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Ramazan makes me nostalgic; the tastes and aromas of piping hot pakoras, tangy chaat and sticky sweet jalebis fill my senses. When I was a child, I would patiently wait for iftari time, in my mind elevating it to a moment of pure magic.

Even now, I find Ramazan incredibly exciting and I plan iftari menus with great detail. Iftari for me is not only the culmination of a day dedicated to discipline and self control, it is also symbolic of unity among people who break their fast at the exact same moment.

As a child I remember wondering: is iftari all over the world the same? Did everyone eat the same food? These questions would fill my head as I broke fast with my favourite spinach pakora dipped in imli chutney.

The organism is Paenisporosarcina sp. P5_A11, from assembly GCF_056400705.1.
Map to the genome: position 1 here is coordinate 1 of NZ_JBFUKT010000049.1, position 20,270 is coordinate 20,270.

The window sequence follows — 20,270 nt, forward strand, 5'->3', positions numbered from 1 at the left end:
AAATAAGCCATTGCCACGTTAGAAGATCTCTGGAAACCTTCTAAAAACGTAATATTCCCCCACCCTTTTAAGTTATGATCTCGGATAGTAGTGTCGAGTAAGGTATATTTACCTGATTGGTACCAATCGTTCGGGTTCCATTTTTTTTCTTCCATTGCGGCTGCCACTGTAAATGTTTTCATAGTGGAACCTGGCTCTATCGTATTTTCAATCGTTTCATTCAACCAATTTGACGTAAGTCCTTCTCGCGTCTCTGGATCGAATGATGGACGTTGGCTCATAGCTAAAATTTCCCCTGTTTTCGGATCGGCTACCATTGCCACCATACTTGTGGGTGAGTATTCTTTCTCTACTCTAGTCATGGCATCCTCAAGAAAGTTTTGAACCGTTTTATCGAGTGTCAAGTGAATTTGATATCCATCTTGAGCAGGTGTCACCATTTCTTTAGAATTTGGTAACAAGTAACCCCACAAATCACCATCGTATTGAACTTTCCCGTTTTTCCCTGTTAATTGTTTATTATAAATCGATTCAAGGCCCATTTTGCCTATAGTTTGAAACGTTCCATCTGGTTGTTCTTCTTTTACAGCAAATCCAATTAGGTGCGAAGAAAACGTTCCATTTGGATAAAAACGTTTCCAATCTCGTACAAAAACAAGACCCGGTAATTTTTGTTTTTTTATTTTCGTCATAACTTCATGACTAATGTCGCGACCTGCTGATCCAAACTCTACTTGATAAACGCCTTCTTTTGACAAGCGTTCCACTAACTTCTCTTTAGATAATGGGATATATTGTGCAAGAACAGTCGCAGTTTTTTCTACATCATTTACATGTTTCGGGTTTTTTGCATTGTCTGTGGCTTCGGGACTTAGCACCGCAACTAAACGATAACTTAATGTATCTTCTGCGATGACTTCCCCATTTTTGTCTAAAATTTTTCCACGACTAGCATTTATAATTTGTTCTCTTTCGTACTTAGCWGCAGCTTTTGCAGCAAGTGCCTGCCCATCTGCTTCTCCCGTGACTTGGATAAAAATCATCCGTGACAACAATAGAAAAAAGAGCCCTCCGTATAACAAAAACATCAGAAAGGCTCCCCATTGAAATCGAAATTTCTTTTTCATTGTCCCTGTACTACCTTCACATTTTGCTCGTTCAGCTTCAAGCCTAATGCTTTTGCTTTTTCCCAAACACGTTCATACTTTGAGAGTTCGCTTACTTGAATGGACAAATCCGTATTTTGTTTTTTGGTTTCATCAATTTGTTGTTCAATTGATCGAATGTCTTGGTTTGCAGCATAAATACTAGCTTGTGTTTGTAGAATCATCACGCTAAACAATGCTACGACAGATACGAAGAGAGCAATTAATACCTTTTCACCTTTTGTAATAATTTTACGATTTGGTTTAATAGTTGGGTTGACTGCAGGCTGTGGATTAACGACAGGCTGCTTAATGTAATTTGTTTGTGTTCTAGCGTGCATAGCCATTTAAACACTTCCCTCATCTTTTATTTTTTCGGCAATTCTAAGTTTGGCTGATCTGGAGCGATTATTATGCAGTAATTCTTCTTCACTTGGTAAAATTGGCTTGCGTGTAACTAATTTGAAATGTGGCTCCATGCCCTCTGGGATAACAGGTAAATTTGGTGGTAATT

As an adult and a culinary professional I now know that the expanse of the universe of cookery is near infinite, and like the night sky dotted with starry beacons, it is filled with wonderful dishes and recipes. I love experimenting with new dishes in Ramazan; it keeps the magic alive and makes iftari more exciting.

Middle Eastern cuisine is my favourite. Simple, elegant and rich in flavours and textures; it is the perfect balance of herbs, spices and of course the triumvirate of garlic, olive oil and lemon.

Falafel – the Middle Eastern favourite – made from chickpeas blended with tahini, olive oil and a squeeze of lemon and then deep fried is almost like a pakora. However, the flavours are a revelation to the taste buds: coriander, cumin and a dash of red chilli. This blend of spices has me enamoured.

Middle Eastern cuisine also offers a variety of dips, spreads and salads such as baba ghanoush and moutabbel; served with falafel, bread, olives and dates these can add an interesting twist to iftari. So this Ramazan, try something new and spread the magic created by good food.

— Poppy Agha
The writer is a celebrity chef and runs a culinary institute.

First published in the Adbuzzzz Section of the DAWN National Weekend Advertiser on August 14, 2011.